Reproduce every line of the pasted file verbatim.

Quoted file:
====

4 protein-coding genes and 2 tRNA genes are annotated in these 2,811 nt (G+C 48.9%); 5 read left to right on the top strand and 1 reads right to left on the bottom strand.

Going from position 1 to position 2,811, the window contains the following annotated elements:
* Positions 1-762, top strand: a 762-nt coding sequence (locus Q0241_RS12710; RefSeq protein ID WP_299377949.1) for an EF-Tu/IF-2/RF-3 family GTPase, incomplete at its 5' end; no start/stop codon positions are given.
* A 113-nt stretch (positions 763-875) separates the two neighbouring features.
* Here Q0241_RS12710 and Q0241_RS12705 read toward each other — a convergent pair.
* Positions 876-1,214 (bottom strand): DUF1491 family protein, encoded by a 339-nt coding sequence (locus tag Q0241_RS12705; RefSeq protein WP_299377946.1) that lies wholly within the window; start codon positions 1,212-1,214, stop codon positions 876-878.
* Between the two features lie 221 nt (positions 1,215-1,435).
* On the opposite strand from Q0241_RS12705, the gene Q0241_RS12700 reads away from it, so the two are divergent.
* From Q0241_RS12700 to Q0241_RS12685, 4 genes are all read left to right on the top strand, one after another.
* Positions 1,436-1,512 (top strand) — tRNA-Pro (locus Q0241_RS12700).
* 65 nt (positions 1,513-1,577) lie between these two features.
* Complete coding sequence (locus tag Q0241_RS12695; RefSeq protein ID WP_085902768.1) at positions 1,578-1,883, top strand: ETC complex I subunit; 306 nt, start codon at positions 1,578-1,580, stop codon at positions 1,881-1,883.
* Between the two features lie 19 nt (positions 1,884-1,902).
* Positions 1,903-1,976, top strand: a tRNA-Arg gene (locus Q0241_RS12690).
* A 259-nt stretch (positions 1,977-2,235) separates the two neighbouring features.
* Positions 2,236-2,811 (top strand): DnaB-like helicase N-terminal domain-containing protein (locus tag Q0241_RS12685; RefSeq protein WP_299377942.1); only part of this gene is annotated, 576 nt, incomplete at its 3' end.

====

4 protein-coding genes and 2 tRNA genes are annotated in these 2,811 nt (G+C 48.9%); 5 read left to right on the top strand and 1 reads right to left on the bottom strand.

Going from position 1 to position 2,811, the window contains the following annotated elements:
* Positions 1-762, top strand: a 762-nt coding sequence (locus Q0241_RS12710; RefSeq protein ID WP_299377949.1) for an EF-Tu/IF-2/RF-3 family GTPase, incomplete at its 5' end; no start/stop codon positions are given.
* A 113-nt stretch (positions 763-875) separates the two neighbouring features.
* Here Q0241_RS12710 and Q0241_RS12705 read toward each other — a convergent pair.
* Positions 876-1,214 (bottom strand): DUF1491 family protein, encoded by a 339-nt coding sequence (locus tag Q0241_RS12705; RefSeq protein WP_299377946.1) that lies wholly within the window; start codon positions 1,212-1,214, stop codon positions 876-878.
* Between the two features lie 221 nt (positions 1,215-1,435).
* On the opposite strand from Q0241_RS12705, the gene Q0241_RS12700 reads away from it, so the two are divergent.
* From Q0241_RS12700 to Q0241_RS12685, 4 genes are all read left to right on the top strand, one after another.
* Positions 1,436-1,512 (top strand) — tRNA-Pro (locus Q0241_RS12700).
* 65 nt (positions 1,513-1,577) lie between these two features.
* Complete coding sequence (locus tag Q0241_RS12695; RefSeq protein ID WP_085902768.1) at positions 1,578-1,883, top strand: ETC complex I subunit; 306 nt, start codon at positions 1,578-1,580, stop codon at positions 1,881-1,883.
* Between the two features lie 19 nt (positions 1,884-1,902).
* Positions 1,903-1,976, top strand: a tRNA-Arg gene (locus Q0241_RS12690).
* A 259-nt stretch (positions 1,977-2,235) separates the two neighbouring features.
* Positions 2,236-2,811 (top strand): DnaB-like helicase N-terminal domain-containing protein (locus tag Q0241_RS12685; RefSeq protein WP_299377942.1); only part of this gene is annotated, 576 nt, incomplete at its 3' end.